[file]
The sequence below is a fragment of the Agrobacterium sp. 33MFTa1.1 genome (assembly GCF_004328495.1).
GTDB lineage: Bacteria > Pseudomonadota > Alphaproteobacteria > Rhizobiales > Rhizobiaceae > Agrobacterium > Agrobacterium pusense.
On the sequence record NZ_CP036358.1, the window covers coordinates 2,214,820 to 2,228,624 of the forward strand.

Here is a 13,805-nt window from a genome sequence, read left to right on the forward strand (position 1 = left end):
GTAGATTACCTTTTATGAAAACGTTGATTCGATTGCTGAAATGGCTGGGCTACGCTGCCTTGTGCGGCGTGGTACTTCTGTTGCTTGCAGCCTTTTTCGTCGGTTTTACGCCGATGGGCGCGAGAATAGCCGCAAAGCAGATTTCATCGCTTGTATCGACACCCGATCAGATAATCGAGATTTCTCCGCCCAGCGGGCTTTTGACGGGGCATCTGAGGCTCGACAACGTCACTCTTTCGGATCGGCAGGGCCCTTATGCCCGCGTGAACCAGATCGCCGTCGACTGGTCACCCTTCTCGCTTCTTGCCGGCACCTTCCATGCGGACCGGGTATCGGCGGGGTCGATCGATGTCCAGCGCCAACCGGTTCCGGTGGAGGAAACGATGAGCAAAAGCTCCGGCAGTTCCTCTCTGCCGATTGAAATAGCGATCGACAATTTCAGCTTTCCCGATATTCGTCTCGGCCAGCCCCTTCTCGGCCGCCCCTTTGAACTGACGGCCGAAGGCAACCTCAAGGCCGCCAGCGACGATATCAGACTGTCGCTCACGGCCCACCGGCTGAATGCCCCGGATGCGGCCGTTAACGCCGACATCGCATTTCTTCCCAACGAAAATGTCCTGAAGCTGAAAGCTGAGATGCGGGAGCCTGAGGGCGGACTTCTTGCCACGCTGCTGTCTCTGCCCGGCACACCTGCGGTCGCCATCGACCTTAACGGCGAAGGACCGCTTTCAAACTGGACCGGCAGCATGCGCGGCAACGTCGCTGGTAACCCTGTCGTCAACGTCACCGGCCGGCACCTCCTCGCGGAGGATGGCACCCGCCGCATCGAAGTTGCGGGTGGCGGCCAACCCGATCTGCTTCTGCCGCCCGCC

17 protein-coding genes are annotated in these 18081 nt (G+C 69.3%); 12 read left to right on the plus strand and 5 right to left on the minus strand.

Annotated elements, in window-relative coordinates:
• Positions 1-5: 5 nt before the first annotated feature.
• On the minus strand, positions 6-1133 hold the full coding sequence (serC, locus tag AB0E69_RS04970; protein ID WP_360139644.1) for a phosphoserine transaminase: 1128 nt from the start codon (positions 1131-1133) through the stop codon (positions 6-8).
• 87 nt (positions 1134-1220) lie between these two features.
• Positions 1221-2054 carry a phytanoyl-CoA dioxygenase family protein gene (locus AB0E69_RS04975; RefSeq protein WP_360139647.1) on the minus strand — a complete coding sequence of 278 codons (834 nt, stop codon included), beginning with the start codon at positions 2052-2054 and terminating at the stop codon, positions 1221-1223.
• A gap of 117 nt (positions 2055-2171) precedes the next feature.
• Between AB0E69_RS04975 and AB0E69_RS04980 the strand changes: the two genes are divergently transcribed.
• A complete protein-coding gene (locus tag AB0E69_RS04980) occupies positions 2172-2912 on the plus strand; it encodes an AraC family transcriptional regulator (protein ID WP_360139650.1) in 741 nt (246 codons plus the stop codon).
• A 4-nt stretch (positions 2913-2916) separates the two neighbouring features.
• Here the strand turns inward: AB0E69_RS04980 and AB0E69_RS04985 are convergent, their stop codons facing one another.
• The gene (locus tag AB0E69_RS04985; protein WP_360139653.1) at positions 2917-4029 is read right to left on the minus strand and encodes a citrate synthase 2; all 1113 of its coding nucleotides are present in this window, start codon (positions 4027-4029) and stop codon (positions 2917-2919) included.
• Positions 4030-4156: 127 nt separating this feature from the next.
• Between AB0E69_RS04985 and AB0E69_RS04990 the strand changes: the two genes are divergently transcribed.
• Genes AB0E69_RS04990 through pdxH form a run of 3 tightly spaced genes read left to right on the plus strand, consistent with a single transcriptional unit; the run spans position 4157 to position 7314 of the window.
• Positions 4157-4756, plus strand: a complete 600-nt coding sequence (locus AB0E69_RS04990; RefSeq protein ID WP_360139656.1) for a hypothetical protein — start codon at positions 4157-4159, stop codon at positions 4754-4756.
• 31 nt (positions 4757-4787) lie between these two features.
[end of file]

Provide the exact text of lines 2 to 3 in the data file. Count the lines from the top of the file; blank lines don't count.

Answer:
GTDB lineage: Bacteria > Pseudomonadota > Alphaproteobacteria > Rhizobiales > Rhizobiaceae > Agrobacterium > Agrobacterium pusense.
On the sequence record NZ_CP036358.1, the window covers coordinates 2,214,820 to 2,228,624 of the forward strand.